The dispute over construction of two wind farms adjacent to the famed King Ranch in south Texas entered the courts Tuesday when an alliance of conservation and related groups filed lawsuits to stop the projects.
The Coastal Habitat Alliance, which includes King Ranch, filed separate lawsuits in state and federal court in Austin. The federal lawsuit claims the state has not done a thorough analysis of the impact the farms and their massive turbines will have on wetlands, habitat, endangered species and migratory birds. It seeks a declaratory judgment and, if needed, an injunction against the developers, whose combined initial investments are expected to top $1 billion.
The state lawsuit claims the Texas Public Utility Commission illegally denied the alliance a chance to intervene in the PUC’s hearings on transmission lines for the wind farms.
The PUC late last month approved plans for a $60 million transmission-line project to be built by AEP Texas, division of Ohio-based American Electric Power. Both wind farms and the transmission line are going up on the sprawling Kenedy Ranch, the smaller neighbor of King Ranch, which covers 825,000 acres on the Texas Gulf Coast.
King Ranch’s vast privately held portfolio includes ranching and farming operations, oil and gas royalties and hunting leases. It was established in 1853.
“The state of Texas has a legal responsibility to look at the potential threat posed by this construction project,” said Jim Blackburn, founder of the alliance, which was formed earlier this year to protect coastal wildlife and habitat. “Federal law and the PUC’s own statutes demand it.”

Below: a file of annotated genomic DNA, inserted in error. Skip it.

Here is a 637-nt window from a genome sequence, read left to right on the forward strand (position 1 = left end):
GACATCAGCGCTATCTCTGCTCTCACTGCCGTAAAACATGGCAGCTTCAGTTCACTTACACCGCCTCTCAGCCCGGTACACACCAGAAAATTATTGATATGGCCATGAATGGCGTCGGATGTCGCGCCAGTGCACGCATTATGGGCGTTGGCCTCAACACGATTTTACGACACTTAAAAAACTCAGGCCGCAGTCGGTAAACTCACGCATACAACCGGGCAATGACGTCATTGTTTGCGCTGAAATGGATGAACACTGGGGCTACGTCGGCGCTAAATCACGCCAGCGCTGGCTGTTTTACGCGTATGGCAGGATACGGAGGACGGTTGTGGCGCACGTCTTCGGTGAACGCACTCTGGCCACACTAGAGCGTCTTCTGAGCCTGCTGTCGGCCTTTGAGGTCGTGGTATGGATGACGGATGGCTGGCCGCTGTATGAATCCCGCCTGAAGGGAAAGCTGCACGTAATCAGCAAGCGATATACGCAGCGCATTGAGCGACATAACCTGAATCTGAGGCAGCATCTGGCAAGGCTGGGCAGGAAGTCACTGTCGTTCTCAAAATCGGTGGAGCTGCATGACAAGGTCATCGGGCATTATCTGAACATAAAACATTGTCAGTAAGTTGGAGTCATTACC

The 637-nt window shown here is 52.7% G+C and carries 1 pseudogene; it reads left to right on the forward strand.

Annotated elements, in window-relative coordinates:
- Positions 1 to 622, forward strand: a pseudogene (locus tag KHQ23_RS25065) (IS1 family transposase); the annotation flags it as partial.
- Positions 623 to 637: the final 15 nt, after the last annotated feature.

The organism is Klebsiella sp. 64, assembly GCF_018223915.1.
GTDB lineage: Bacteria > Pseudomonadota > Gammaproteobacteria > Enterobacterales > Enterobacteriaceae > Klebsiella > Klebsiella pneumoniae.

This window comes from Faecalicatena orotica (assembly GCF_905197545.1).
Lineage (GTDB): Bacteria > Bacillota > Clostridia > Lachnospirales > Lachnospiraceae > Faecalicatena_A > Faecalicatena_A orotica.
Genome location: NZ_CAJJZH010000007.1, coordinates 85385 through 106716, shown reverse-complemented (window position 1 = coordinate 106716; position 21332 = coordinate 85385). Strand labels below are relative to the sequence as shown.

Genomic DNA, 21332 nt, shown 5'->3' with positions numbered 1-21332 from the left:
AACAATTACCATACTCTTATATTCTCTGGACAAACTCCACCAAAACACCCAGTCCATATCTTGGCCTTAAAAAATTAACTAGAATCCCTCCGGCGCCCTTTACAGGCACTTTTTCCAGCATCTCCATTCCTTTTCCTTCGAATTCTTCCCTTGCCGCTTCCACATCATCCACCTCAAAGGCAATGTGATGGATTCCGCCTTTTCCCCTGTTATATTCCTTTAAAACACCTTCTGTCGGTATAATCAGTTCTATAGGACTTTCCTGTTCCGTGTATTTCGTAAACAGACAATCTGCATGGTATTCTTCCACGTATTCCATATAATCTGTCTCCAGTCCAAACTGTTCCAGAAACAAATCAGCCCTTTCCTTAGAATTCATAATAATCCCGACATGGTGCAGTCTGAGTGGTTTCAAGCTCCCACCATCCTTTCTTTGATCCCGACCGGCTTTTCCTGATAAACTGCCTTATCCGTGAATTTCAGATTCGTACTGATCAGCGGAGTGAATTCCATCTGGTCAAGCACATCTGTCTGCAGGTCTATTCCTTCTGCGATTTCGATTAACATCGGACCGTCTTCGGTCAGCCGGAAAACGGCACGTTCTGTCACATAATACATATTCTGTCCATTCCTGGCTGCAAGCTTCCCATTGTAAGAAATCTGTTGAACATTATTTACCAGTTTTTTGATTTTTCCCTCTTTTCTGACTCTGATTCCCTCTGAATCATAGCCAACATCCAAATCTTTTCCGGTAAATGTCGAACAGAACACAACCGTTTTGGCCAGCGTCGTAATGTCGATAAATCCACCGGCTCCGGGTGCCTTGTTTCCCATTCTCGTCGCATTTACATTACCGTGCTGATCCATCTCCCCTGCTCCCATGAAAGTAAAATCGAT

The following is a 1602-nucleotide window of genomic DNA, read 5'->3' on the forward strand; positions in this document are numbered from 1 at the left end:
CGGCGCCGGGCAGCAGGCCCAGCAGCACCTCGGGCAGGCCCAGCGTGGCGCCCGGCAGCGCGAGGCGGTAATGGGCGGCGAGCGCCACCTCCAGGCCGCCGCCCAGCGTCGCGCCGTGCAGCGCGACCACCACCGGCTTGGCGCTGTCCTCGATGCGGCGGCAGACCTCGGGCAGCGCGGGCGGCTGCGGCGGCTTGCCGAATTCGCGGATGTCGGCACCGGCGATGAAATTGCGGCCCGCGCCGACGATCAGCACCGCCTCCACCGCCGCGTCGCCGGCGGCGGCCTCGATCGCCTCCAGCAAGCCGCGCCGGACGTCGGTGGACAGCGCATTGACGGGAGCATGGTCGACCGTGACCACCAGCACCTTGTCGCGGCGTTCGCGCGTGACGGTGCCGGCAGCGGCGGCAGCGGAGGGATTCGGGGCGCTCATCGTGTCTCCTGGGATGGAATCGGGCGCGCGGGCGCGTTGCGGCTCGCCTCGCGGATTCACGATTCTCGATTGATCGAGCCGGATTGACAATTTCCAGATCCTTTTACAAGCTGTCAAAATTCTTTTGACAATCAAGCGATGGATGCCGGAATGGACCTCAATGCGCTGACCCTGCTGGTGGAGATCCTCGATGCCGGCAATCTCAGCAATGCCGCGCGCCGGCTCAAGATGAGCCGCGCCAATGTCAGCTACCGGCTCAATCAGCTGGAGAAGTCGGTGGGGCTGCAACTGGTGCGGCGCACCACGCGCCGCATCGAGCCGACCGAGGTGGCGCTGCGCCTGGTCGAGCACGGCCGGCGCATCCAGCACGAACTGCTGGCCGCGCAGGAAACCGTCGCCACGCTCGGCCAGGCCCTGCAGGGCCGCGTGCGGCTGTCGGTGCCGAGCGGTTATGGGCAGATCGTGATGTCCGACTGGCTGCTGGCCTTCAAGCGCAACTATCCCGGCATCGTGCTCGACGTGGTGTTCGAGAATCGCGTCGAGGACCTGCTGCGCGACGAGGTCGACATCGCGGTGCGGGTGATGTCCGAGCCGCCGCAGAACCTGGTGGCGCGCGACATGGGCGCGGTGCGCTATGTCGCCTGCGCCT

PUC spokesman Terry Hadley said the agency would be represented by the state attorney general, which is standard practice in civil cases, and had no immediate comment.
John Calaway, chief development officer for Babcock & Brown Ltd., one of the wind-farm developers, said the lawsuits would have no effect on construction, which already has started. The Australian outfit plans to spend up to $800 million to build 157 turbines on a lease secured from a foundation that helps oversee the Kenedy Ranch.
Those Kenedy Ranch overseers have said Babcock & Brown and the other developer, PPM Energy of Portland, Ore., have spent two years studying migratory birds’ flight patterns and are convinced the environmental impact will be minimal.
“We have tremendous knowledge of the area and feel comfortable with our approach,” Calaway said. “It’s unfortunate because they’re trying to reinvent the law to fit their needs.”
Calaway said he hopes to have 118 turbines up and spinning sometime next year.
A PPM Energy representative was not available to comment.
Wind farms generate electricity by using wind to turn giant blades that rotate on turbines, an alternative to power created by utilities using coal, natural gas and other sources. In Texas, developers need neither state nor federal approval to erect the towers on private land.
But the alliance claims that because Texas receives federal funds to help protect the coastal region through the Coastal Zone Management Act, a thorough environmental review of the wind projects is required.
The act “mandates that Texas must conduct environmental assessments of all energy projects, including wind, to receive federal money,” Blackburn said. “In any event, wind energy facilities should not be constructed on the Texas coast without regulatory oversight.”
By John Porretto
AP Business Writer
4 December 2007
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